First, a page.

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Arrowood

(Arrowood #1)

by
3.46  ·  Rating details ·  1,185 ratings  ·  255 reviews

‘Crackles with energy and wit’ – The Times

London Society takes their problems to Sherlock Holmes. Everyone else goes to Arrowood.

1895: London’s scared. A killer haunts the city’s streets. The poor are hungry; crime bosses are taking control; the police force stretched to breaking point.

While the rich turn to Sherlock Holmes, the celebrated private detective rarely

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Kindle Edition, 401 pages
Published March 23rd 2017 by HQ
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Average rating 3.46  · 
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 ·  1,185 ratings  ·  255 reviews


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Maria Hill AKA MH Books
So I have finished my Easter Book. An anti-Sherlock Holmes set in 1895 London at the height of the notorious detective’s fame. The tagline on the book is "London Society takes its problems to Sherlock Holmes. Everyone else goes to Arrowood."

Arrowood and his very capable assistant Norman Barnett investigate the seedy underside of London. Cases are brought to a conclusion (not solved) using hard graft, illegal means when necessary, amateurish psychology and a lot of luck (both bad and good). This
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Magdalena aka A Bookaholic Swede
I just can't resist reading a book that is set in the same time as Sherlock Holmes. And, the book did seem really promising with Arrowood being the poor man's Sherlock Holmes. However, I had some problems with the story. First, with Arrowood himself and his Sherlock envy. I mean his alias is Locksher and he can't seem to be able to deal with Sherlock Holmes being so popular. Several times does he rant about that. And, it was irritating, and it didn't get better as the story progressed. ...more
Emma
Mar 20, 2017 rated it liked it  ·  review of another edition
Shelves: netgalley
Drunken and bitter about the 'undeserved' notoriety of Homes and Watson, this detective is not what you'd expect. He is, in fact, rather unappealing and despite the various successes in his past, i'm not sure i'd trust him to investigate any case of mine. Even more so because that would mean I was stuck in the midden that is south London in 1895. Suffice it to say that the author does particularly well at imagining this dank, dangerous, and decidedly underclass world. The criminals that stalk ...more
Keith Currie
Feb 10, 2017 rated it really liked it  ·  review of another edition
Down south, London town

In South London in the 1890s, William Arrowood is fat and bald (‘a potato of a man’), physically unfit, exhibits problems with alcohol consumption and has a pathological aversion to Sherlock Holmes. For various reasons Arrowood finds himself a private investigator; like Holmes he has an assistant, a working class tough with a sensitive interior called Norman Barnett. Arrowood professedly bases his deductive methods on a study of the minds of those involved in his cases.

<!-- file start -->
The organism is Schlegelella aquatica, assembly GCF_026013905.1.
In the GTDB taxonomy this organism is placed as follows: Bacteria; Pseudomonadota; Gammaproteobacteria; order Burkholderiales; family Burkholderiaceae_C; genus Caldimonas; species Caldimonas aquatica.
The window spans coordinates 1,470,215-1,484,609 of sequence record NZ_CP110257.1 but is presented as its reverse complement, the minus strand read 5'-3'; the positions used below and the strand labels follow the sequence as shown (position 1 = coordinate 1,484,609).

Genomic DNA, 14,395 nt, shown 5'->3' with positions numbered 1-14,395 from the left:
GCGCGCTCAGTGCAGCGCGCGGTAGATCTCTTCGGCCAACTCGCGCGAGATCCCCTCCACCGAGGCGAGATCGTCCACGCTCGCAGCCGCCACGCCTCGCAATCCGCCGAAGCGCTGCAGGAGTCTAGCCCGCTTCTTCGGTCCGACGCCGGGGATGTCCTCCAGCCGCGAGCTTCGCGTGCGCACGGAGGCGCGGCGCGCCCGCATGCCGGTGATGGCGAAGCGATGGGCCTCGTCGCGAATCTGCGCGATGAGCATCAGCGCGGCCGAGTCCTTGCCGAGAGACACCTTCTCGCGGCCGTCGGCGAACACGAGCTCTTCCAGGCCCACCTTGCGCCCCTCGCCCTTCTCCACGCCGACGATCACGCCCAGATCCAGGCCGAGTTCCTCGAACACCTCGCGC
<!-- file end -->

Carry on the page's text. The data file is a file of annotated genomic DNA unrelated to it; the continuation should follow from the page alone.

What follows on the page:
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Nick T. Borrelli
Sep 19, 2017 rated it really liked it  ·  review of another edition
Click here to see my official review for Fresh Fiction:

http://freshfiction.com/review.php?id...
The Lit Bitch
I absolutely love the tagline of this book: London Society takes their problems to Sherlock Holmes. Everyone else goes to Arrowood.

That totally caught my eye when I was scanning Netgalley in search of new books to read this summer. An anti-Sherlock Holmes sounded refreshing and new. I have been watching the TV show Sherlock (which if you haven’t watched it, go right now to Netflix and start!) and I love the modern take on it, so I thought that something like an anti-Sherlock read would be
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Blaire Benson
Jun 06, 2017 rated it it was ok  ·  review of another edition
Shelves: on-shelf
OK. So... I did not really like this book. I see what Finlay was trying to do here, but it just didn't work.
1) Arrowood is the discount, cheaply-made version of Sherlock Holmes. He is the Dollar General of private investigators. He is gross. Sweaty, fat, balding, farts all the time, messes around with prostitutes... He is cocky and always acting superior to Sherlock Holmes and most everyone else. He is not a likable character. In fact, I happen to dislike him very much.
2) The person who does
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Noodles78
Jan 29, 2017 rated it it was amazing  ·  review of another edition
Fancy a Sherlock Holmes without all the smugness? Possibly when things don't seem to be all that easy? When he's struggling to pay rent and buy food?

Well meet Arrowood.

What he lacks in manners and respectability he certainly makes up in diligence and brainpower.

What I loved most about this was the fact that Arrowood wasn't perfect, he made mistakes and got emotionally involved, was led by his heart, was down on his luck and had an extremely bossy sister.
He was believable, and likeable,
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Stewart Tame
I won a free ARC of this book in a Goodreads giveaway. I like to think that it didn't affect my opinion in the slightest, but, hey: full disclosure. Anyone who thinks that sending me a free copy of their book will guarantee a cushy review is encouraged to try.